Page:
The point of the illustration is to say if we’re going to experience true unity in the church—not unity around race or politics beyond what Scripture is clear on—then we need to make sure we keep these buckets separate. We don’t look to this bucket over here to unite the church, because that would be a false unity. It would be a unity around race and political preferences that go beyond the Bible, which would be a worldly unity. Sadly, that is what we have oftentimes called the church in our day.

People unite around these things, but brothers and sisters, the church is called to an other-worldly unity, a unity that transcends race, ethnicity and political party. The church is made up of people who believe what the Bible says about race and justice. Beyond what the Bible says, we don’t have to check at the door who we are and what we think is best for biblical justice in the world. It’s a unity where we can discuss our differences, even strong ones, with our Bibles open.

It’s like Philippians 2:1, with “affection and sympathy.” Like James 1:19, “quick to hear, slow to speak, slow to anger.” Like Ephesians 4:2-3, with “humility and gentleness, with patience, bearing with one another in love, eager to maintain the unity of the Spirit in the bond of peace.” It means reasoning with each other face to face instead of railing at each other over social media, trying to apply the Word of God as humbly and wisely as we can in the world in which we live.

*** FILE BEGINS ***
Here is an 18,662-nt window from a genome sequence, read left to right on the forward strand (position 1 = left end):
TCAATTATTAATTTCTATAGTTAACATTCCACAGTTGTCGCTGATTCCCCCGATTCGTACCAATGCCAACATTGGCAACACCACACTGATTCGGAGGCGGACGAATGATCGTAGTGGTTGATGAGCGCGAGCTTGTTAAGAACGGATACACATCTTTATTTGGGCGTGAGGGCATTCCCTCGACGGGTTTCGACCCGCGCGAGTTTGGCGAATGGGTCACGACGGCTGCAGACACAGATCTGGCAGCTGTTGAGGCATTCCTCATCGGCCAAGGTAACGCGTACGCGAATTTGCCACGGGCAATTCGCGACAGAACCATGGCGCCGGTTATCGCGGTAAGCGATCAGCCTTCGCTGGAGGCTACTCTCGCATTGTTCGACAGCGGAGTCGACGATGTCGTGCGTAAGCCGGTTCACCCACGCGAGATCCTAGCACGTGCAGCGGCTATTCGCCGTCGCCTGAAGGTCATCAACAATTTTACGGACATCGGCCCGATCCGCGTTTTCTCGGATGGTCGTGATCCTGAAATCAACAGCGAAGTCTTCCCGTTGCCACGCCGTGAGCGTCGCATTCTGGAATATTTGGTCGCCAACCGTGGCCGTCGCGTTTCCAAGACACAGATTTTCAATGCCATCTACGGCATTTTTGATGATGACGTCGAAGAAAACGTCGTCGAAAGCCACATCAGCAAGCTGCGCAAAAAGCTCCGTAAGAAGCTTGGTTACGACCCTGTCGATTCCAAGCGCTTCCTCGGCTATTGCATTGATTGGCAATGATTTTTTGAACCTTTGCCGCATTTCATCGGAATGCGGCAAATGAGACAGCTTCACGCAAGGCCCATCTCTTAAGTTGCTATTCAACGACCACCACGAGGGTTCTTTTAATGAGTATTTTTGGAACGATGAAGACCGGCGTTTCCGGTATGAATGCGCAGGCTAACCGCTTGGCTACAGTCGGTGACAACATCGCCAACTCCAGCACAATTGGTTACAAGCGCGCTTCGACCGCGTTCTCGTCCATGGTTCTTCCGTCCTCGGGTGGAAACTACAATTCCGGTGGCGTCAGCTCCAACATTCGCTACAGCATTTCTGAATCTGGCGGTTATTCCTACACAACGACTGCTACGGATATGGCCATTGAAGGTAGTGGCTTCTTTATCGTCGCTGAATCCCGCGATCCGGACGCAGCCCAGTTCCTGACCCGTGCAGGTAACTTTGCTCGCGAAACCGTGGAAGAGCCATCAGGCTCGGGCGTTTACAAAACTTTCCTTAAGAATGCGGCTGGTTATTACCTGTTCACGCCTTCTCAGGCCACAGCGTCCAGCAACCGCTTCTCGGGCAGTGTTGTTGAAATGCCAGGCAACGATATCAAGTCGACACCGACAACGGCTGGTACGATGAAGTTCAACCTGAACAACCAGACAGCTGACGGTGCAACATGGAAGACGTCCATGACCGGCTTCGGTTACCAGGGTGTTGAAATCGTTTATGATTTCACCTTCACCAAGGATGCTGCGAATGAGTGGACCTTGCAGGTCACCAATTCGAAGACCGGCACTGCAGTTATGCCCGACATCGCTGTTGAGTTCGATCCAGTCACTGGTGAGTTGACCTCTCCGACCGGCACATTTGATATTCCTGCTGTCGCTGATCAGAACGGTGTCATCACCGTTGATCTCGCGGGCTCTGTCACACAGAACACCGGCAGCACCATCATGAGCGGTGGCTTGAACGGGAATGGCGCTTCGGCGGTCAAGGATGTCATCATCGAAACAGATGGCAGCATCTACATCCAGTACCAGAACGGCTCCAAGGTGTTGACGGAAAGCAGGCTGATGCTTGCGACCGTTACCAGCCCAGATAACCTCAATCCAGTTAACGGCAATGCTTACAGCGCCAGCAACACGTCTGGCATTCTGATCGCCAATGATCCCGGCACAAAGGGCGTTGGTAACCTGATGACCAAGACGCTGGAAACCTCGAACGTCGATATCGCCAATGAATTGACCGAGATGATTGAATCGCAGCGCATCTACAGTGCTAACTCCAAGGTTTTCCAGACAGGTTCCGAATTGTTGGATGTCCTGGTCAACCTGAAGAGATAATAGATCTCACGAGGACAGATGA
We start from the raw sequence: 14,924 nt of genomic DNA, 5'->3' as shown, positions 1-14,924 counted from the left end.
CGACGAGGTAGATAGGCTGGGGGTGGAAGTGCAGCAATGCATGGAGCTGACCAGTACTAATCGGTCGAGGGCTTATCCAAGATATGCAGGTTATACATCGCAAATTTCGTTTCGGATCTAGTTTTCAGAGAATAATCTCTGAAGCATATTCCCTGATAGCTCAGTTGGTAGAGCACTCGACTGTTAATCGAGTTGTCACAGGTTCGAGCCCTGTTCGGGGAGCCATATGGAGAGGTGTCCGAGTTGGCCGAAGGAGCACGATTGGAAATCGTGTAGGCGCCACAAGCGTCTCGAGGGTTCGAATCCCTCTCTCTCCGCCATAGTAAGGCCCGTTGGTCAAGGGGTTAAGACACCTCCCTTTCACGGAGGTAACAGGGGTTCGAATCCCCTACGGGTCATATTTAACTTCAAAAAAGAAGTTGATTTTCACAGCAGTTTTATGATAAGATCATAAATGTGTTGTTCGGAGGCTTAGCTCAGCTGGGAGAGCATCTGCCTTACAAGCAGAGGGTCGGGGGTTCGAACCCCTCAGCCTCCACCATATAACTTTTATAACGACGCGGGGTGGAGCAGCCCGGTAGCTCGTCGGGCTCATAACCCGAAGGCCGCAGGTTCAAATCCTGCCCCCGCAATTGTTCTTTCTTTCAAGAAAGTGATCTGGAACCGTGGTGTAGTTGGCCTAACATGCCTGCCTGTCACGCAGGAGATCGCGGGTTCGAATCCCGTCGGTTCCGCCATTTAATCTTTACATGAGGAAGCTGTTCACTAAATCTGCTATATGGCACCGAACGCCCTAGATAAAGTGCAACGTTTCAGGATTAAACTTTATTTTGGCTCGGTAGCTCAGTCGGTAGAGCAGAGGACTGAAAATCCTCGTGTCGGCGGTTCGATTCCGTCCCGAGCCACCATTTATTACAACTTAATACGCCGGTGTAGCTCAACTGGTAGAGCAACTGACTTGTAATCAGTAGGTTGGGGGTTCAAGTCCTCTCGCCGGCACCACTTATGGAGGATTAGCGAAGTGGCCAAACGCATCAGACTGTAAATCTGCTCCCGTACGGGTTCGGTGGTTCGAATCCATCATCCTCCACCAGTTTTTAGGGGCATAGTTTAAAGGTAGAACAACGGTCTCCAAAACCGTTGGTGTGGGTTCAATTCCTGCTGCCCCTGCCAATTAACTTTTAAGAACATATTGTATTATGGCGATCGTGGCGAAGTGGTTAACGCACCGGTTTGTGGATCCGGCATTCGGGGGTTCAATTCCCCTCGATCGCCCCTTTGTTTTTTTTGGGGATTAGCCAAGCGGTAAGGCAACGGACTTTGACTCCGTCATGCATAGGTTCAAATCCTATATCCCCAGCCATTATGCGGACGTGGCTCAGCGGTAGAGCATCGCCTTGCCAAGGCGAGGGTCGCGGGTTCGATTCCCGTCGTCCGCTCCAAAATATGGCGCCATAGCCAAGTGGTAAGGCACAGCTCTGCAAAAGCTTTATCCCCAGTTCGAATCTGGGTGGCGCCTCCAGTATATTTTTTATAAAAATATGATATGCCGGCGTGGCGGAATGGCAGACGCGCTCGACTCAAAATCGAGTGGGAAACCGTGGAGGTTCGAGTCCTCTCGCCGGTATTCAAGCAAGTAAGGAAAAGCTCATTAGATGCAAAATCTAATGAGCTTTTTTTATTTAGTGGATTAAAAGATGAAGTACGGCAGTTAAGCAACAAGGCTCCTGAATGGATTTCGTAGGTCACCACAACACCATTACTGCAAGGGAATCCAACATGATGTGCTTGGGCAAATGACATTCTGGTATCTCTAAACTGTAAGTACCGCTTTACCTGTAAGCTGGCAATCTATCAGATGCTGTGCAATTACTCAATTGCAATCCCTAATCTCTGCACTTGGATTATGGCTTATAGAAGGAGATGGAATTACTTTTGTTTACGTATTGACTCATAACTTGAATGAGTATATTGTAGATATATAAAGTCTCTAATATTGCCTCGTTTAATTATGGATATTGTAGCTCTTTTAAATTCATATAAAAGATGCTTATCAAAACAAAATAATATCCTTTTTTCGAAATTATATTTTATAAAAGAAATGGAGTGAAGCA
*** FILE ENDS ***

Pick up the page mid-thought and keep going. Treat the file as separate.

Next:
Now let’s bring it back to Philippians 4. I hope all that’s going to help us see this all the more clearly: “I entreat Euodia and I entreat Syntyche to agree in the Lord.” Notice, it’s not just about these two women. Paul goes on and says, “Yes, I ask you also, true companion…” We’re not even sure who Paul is talking about here, so there is debate over who this “true companion” is. It’s kind of ironic that there’s debate among biblical scholars in a Bible passage about unity in the Lord.

The picture here is really powerful, because it’s not just Paul saying, “Hey, Euodia and Syntyche, figure this thing out, you two.” Paul is saying, “Church, work together.” Look at all the people involved. Euodia, Syntyche, this true companion. These women “have labored side by side with me in the gospel together with Clement…” So there’s somebody else. “And the rest of my fellow workers, whose names are in the book of life.”